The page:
Everywhere I go, I keep reading about the importance of trust in the workplace.
And, of course, intranet users must trust each other and the intranet manager, for an intranet to be a vibrant, collaborative and productive work space.
As such, the intranet can be a “thermometer” for trust, or the lack of it, in your organization.
Beyond the usual employee trust surveys and other traditional means of measuring trust in the workplace, the level and quality of interaction in your intranet can indicate the level of trust in an organization.
Here are some of the symptoms your intranet can give you that point to a lack of trust in your workplace:
1. Low number of comments and new ideas
Users post content, but rarely respond to other users’ posts. There is a lack of interaction between users. In brainstorming areas, few or no one goes out on a limb with their suggestions. They may fear being made fun of, or having their ideas stolen or used without credit.
2. Fear of the new
Especially when you’ve just launched your intranet, it’s normal for users to be hesitant of the new technology and platform. However, after adequate training and orientation from the intranet team, most users should be pretty eager to test the new system out. If not, it could be because they’ve been burned before and are now distrustful of shiny, new objects.
3. Everything’s rosy
Do your intranet users post only good news or talk only about the positive side of work? It may be because they don’t feel safe enough to bring up problems in the workplace.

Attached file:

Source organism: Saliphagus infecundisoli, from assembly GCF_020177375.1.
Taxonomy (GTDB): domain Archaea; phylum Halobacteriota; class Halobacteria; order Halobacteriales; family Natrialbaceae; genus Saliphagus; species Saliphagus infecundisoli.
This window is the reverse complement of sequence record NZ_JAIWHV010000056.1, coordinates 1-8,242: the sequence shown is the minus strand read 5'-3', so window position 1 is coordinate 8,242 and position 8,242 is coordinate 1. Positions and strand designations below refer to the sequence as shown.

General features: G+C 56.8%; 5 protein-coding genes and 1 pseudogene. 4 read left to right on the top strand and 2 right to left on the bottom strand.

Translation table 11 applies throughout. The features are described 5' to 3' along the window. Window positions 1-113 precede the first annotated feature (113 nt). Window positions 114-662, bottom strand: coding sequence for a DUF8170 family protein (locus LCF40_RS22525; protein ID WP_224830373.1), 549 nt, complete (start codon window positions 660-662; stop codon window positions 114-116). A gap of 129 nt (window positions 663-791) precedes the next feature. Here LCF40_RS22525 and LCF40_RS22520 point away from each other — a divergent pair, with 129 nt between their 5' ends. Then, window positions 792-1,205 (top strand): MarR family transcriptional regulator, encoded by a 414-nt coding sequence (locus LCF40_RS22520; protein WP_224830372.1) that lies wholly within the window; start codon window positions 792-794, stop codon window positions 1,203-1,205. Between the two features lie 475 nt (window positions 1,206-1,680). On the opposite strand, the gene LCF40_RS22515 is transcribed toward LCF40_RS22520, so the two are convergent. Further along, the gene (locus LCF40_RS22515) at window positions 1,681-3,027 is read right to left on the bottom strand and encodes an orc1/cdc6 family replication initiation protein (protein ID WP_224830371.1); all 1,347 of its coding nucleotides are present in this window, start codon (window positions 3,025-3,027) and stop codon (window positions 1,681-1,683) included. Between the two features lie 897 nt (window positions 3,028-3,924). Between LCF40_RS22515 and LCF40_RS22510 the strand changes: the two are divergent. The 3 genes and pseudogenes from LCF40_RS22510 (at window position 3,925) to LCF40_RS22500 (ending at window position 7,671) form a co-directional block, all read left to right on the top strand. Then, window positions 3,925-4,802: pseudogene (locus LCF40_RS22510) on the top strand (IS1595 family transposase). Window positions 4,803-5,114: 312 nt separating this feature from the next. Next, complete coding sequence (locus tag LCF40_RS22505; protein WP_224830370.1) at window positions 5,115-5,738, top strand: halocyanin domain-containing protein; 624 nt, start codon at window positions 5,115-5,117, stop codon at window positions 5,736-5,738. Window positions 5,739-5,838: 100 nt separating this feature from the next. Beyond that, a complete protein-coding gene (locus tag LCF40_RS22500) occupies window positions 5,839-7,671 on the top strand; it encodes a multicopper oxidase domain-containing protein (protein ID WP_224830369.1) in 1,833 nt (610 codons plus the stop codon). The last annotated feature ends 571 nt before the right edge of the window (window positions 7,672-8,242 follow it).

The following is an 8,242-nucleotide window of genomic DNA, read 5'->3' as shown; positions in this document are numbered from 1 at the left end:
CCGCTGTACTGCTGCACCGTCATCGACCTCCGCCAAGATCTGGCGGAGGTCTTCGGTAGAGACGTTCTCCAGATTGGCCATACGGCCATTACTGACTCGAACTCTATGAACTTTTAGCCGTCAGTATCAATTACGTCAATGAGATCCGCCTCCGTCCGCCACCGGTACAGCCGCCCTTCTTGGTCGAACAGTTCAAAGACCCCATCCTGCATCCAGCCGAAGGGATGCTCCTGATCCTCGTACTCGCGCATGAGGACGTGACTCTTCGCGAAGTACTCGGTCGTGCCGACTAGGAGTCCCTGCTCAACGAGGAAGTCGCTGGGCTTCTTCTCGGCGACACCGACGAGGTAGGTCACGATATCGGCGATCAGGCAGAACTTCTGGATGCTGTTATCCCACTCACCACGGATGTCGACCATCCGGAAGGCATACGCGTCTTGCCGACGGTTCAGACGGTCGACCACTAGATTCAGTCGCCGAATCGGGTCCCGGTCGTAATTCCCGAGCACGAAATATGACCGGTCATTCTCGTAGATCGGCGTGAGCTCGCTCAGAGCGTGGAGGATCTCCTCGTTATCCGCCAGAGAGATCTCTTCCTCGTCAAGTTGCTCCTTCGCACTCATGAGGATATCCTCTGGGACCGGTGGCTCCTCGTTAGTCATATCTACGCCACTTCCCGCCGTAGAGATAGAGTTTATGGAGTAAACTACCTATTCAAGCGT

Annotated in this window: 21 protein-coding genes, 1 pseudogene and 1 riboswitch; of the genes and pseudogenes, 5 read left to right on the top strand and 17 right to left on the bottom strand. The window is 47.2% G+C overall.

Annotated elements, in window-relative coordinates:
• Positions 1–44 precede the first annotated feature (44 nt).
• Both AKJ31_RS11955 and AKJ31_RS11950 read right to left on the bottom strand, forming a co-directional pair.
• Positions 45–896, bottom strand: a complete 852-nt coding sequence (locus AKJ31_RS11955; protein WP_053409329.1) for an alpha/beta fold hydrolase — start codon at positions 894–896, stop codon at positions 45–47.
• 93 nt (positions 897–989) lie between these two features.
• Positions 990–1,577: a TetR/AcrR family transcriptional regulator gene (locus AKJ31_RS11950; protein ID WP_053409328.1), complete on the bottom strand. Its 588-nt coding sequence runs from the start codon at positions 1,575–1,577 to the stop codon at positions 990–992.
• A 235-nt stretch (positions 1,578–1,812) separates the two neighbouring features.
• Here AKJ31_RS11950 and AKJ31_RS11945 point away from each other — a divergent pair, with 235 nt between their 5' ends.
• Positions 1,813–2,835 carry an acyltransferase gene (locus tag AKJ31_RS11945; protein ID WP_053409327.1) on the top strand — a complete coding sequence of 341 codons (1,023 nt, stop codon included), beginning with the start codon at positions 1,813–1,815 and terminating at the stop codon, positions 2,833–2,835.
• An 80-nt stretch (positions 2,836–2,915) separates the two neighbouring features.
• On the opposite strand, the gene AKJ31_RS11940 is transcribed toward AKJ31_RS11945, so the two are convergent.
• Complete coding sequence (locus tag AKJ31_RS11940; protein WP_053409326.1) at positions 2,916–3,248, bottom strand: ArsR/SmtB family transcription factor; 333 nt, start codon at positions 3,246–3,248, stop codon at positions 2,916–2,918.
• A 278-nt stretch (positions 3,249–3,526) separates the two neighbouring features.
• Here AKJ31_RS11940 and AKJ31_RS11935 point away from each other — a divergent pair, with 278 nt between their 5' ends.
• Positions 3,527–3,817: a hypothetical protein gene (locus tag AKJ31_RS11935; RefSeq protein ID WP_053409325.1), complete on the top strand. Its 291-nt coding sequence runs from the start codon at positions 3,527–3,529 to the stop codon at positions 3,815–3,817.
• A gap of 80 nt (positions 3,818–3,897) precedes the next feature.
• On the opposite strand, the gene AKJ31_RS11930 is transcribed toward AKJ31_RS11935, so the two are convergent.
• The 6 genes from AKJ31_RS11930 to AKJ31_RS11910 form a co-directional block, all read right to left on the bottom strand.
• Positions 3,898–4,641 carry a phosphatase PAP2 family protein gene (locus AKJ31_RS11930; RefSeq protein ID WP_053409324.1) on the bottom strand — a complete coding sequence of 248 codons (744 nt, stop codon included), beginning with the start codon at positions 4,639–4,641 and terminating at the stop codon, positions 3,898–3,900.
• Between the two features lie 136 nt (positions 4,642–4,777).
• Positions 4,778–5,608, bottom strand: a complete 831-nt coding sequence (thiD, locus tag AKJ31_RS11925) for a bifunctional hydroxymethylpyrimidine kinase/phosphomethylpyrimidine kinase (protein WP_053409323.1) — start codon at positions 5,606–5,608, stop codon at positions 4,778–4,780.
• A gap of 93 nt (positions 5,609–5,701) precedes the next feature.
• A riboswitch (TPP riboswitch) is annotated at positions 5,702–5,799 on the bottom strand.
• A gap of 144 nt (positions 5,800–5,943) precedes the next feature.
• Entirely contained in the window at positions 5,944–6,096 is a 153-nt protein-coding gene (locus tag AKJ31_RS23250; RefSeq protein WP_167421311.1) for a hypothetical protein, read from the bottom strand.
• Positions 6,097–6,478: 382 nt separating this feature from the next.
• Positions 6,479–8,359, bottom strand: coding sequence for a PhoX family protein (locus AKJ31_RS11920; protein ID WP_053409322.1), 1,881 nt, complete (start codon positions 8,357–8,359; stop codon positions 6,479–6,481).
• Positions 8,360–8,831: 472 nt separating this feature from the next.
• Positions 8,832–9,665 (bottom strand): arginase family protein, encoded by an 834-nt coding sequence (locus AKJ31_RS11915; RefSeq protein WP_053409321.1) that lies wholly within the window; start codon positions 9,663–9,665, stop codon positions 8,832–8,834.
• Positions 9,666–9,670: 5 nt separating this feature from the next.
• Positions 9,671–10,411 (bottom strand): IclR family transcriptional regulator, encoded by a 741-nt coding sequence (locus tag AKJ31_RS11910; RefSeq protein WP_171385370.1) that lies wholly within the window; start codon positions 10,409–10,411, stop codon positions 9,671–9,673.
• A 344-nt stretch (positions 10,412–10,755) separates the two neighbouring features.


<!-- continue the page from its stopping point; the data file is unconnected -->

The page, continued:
4. Whining, complaining all the time
Or the opposite of #3 may be happening. Few users praise each other on the intranet. Instead, they focus on the ugly, negative, and unhappy side of things. Users may use the intranet to vent their frustrations and display their dissatisfaction with the organization.
5. Divisive language
When trust in the workplace is low, employees use a lot of “us vs. them” language. The tone is non-inclusive, with employees distinguishing and protecting their turf, instead of identifying with the entire organization.
6. Lack of authenticity
Users post only what’s safe and expected of them. Nobody dares to rock the boat, or share potentially contentious ideas. There is lack of healthy debate. Or, users are “stiff,” maintain their business-like demeanour and never show their personalities.
7. Nobody asks for help
Our final red flag is an intranet where no one asks for help or seeks advice. They may be afraid they won’t get an answer anyway (especially if #1 exists). Or they may fear other would take advantage of their need or weakness, so they don’t want to reveal them.
So what do you do if you observe any of these symptoms in your intranet? Do you panic, because there is lack trust in your organization?
These are only indicators, remember. They cannot and will not replace a comprehensive trust assessment of your organization. However, they can be good for raising red flags before things get worse. Alternatively, these indicators can be the last straw to convince management that your workplace has trust issues that need to be addressed.
Use these signs to recommend a deeper exploration on the level of trust in your organization. If you haven’t had a workplace trust assessment in a while, one may be in order in the near future. If trust issues have been coming up, but management has not been doing anything about it, then use these indicators to call for trust-building initiatives.
In a future post, we’ll look at how the intranet can help rebuild and strengthen trust in the workplace.
Until then, do share. Do you see any signs of low trust in your intranet? If so, how do you respond?